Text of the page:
Based on the status of the diagnostic check at the beginning of the process, the sales associate will then know exactly how to proceed. This is the point where communication between the counter and service bay is critical. First of all, it’s helpful if the technician knows when he’s dealing with a flat tire or an MIL. In the case of a simple flat tire, then most technicians should be able to handle the job. But if there is a malfunction or a bad sensor, the job may need to be completed by a different technician. And most importantly, if it’s a job that requires programming or manual sensor initialization, the sales associate must know the capabilities of the service department or the dealership risks accepting a vehicle it cannot repair.

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Sales people don’t need to know how to perform advanced diagnostics. But they should be able to run a simple status check and print the results so the consumer is aware of the TPMS condition before the vehicle reaches the bay. This will also prevent the inevitable instances where customers believe the dealer somehow “broke” the TPMS when they pulled it into the garage. When the driver is handed a TPMS status report and the vehicle still hasn’t left the space where it was parked, those claims will be much more difficult to prove.

The final condition that must be in place is a technician who is able to use the full functionality of the TPMS relearn tool. Most of the advanced tools on the market are capable of handling any situation, including the programming of new sensors in certain imported automobiles. But it takes a skilled technician who is familiar with menu-driven hand-held electronic devices to locate and follow the necessary procedures.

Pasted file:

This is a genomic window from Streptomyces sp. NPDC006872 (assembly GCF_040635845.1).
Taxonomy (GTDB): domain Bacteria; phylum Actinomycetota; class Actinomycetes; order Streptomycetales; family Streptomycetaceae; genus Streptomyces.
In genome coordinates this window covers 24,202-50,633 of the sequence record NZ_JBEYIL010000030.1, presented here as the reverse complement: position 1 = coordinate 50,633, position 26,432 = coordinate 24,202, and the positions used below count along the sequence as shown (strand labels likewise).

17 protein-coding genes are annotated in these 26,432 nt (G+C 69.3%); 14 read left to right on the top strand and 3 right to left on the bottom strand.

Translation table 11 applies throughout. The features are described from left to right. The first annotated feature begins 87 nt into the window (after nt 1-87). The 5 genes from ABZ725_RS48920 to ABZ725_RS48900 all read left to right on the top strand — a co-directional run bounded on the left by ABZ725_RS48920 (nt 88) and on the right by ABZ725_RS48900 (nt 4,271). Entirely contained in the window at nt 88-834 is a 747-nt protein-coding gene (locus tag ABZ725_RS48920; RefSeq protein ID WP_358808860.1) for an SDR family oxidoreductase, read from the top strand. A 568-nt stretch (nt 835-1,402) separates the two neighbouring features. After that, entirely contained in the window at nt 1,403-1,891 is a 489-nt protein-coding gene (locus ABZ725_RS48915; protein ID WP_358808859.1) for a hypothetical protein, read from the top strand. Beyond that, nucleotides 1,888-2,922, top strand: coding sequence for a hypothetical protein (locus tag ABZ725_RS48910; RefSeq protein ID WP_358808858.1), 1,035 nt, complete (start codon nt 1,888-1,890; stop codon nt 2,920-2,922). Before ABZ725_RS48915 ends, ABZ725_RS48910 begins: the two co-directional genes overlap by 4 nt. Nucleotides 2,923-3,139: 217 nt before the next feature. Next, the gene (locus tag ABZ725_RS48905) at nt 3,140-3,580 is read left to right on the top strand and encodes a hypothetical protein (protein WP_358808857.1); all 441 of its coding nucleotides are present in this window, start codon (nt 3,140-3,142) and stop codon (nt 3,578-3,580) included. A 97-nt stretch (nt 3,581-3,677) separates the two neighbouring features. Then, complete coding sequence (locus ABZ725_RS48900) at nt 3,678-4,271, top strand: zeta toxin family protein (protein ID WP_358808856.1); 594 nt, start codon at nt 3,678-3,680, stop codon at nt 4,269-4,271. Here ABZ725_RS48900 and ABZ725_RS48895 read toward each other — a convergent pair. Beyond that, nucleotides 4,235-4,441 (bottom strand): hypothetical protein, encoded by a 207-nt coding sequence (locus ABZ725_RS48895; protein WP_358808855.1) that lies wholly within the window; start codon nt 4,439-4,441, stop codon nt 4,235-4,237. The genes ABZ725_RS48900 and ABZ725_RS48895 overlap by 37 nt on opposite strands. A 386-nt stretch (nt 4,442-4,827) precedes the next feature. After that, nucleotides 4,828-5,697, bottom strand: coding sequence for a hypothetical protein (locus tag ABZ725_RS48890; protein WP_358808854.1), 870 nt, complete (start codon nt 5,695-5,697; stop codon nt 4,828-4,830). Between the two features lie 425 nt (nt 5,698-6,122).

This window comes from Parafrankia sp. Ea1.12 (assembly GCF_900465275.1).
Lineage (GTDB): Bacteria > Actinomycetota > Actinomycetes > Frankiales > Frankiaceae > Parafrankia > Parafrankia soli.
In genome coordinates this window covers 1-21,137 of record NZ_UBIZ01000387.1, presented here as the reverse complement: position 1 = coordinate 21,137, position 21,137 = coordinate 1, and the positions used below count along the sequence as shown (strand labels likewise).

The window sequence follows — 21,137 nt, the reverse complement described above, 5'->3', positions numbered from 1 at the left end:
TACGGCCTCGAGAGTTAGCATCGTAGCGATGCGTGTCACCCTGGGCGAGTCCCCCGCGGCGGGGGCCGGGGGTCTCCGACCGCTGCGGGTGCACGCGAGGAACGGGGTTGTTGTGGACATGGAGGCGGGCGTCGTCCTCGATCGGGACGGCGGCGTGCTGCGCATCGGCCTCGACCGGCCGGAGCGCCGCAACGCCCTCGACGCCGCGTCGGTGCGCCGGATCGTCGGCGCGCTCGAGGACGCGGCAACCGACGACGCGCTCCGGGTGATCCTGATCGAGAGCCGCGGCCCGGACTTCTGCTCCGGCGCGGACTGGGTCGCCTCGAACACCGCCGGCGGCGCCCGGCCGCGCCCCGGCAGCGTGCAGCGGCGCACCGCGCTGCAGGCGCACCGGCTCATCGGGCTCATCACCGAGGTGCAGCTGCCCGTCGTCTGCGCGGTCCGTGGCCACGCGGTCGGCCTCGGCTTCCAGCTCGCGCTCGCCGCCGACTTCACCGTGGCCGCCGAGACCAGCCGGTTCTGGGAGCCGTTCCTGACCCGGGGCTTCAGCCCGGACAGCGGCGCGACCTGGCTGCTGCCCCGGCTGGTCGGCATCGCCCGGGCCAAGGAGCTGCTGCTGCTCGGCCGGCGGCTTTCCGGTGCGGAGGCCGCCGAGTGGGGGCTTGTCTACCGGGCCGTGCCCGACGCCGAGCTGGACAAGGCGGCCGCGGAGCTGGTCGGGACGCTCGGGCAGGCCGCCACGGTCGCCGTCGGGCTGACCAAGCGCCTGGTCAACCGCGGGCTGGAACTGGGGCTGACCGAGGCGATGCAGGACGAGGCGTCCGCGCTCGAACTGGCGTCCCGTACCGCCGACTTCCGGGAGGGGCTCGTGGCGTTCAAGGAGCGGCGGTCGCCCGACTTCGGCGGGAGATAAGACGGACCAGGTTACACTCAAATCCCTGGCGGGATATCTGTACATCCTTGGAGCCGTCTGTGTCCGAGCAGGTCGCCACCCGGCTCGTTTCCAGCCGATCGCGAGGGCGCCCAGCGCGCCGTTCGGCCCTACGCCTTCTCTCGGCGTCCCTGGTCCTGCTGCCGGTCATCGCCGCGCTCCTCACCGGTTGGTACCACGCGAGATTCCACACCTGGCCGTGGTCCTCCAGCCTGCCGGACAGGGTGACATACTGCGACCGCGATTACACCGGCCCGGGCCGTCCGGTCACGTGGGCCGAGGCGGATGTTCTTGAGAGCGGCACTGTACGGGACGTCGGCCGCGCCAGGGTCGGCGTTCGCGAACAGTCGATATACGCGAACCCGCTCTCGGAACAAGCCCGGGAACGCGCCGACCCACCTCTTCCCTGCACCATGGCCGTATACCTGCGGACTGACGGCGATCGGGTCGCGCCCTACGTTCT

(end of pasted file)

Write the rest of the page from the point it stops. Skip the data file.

Like all jobs in the shop, some people will be better at TPMS diagnostics than others. The key to success is to give the simple TPMS work to the technicians who understand the basics and the more advanced work to the technicians who know the intricacies of each different automobile manufacturer.

As I mentioned in my previous article on this subject, my regular job precludes me from making any recommendations or providing any ratings. But it appears the relearn tool market has basically narrowed down to five companies (in alphabetical order): ATEQ Corp., Bartec USA LLC, K-Tool International, OTC/SPX Corp. and Schrader-Bridgeport International Inc. All of these manufacturers offer a complete line of tools to accommodate technicians of every skill level in any application. They range from the simple one-button “go/no go” designs where the light turns a different color to the advanced menu-driven diagnostic tools that can perform almost every service necessary to handle the TPMS on all makes and models.

Selecting the right tool is all about what’s best for the market and the education level of the technicians. I’ve said it a thousand times and I’m going to say it again; if technicians cannot program cell phones or operate time clocks, the menu-driven tools are a complete waste of money. That being said, if the market is predominantly imported vehicles (particularly Japanese), the dealer must adapt to the fact that a higher level of technician quality is necessary to service the TPMS on these vehicles because the advanced tools are more frequently needed.

I asked Sean MacKinnon, director of automotive training development for the Tire Industry Association (TIA), to compile a quick chart that addresses what we think are some of the main points regarding TPMS tools. Sean is becoming TIA’s resident expert on these tools and works closely with TIA’s Senior Automotive Instructor, Matt White, to track their performance in the field. Together, they’ve used almost every tool on the market and conduct training classes all over North America to educate technicians on the procedures for servicing TPMS including the use of relearn tools. For more information, contact training@tireindustry.org.